Just so I understand what you’re saying correctly, do you mean that it wouldn’t be significantly beneficial for a candidate to have notes on the RBC formula for exam 6, the ODP bootstrapping process for 7, or the formula for the Meyers-Reid method of capital allocation for exam 9, stashed on a formula sheet in another room?
The sitting I passed exam 7, I lost points on a question because I got Siewert and Sahasrabudhe mixed up. That’s something that a candidate wouldn’t get mixed up if they had flashcards stashed away. That’s why I don’t think it’s fair to have some candidates take their exams at Pearson, while others take their exams at home.
In terms of people telling coworkers what’s on the exam, I think it’ll be better in future sittings if and when they have a problem bank, since lower levels seem to do fine with avoiding significant cheating, but for now…hopefully the CAS looks has something built into the exam to give a sense of who may have cheated, or at what scores people who took the exam on the first day got, compared to those who took it on the last day, but there doesn’t seem to be anything airtight that they can do.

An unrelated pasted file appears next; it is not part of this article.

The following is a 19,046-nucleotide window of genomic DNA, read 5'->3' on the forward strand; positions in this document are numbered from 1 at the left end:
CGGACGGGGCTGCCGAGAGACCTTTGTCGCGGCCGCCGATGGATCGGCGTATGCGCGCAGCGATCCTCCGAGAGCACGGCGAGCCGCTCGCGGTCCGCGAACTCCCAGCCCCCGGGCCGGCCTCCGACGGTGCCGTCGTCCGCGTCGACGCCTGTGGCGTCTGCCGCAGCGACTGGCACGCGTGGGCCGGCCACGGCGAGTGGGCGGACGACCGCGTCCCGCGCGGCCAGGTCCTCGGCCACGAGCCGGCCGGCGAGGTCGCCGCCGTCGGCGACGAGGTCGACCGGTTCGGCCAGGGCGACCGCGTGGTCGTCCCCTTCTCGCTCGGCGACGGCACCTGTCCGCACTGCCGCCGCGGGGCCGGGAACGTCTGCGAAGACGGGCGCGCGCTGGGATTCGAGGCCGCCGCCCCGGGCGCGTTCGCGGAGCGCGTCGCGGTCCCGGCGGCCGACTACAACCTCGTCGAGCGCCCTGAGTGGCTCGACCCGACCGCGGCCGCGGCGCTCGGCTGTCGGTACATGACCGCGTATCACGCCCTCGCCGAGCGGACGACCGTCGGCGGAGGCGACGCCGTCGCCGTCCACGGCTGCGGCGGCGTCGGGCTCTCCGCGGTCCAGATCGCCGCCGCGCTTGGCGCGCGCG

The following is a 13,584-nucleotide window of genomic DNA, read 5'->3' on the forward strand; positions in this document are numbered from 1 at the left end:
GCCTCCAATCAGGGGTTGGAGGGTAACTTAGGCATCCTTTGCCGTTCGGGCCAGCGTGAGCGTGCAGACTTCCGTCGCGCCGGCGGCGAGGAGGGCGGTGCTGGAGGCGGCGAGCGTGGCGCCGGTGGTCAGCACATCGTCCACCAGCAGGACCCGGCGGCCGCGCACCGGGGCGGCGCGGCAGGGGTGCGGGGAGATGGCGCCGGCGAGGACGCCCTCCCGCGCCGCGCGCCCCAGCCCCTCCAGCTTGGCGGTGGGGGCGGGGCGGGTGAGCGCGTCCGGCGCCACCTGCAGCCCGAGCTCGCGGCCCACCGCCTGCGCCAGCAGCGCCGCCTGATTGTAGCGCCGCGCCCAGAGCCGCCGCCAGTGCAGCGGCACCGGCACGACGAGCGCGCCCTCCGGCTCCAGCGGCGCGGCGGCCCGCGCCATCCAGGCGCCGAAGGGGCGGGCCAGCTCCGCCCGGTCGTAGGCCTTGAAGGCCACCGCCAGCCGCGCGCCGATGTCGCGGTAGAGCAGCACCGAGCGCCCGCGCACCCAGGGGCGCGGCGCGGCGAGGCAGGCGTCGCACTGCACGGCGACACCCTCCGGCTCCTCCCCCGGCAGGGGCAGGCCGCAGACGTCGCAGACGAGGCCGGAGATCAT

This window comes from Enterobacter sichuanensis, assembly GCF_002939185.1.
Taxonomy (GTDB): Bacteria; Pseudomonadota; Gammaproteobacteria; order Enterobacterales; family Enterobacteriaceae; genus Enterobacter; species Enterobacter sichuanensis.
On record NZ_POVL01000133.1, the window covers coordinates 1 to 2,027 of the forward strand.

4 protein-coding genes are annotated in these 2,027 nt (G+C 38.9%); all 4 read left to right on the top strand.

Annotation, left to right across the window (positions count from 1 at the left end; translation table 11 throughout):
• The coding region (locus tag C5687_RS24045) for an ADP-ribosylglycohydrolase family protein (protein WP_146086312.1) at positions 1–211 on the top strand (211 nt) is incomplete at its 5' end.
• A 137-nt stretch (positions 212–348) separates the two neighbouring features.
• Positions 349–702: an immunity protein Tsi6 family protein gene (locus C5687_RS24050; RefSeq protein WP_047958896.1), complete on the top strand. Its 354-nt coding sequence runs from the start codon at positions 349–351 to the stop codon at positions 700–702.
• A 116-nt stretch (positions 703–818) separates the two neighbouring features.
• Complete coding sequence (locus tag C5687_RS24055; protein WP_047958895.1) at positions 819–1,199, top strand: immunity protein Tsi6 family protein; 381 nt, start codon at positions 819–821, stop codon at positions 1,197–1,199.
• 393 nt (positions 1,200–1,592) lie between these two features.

That being said, I still think they should do what they can to at least try to keep testing conditions as comparable as possible for all candidates.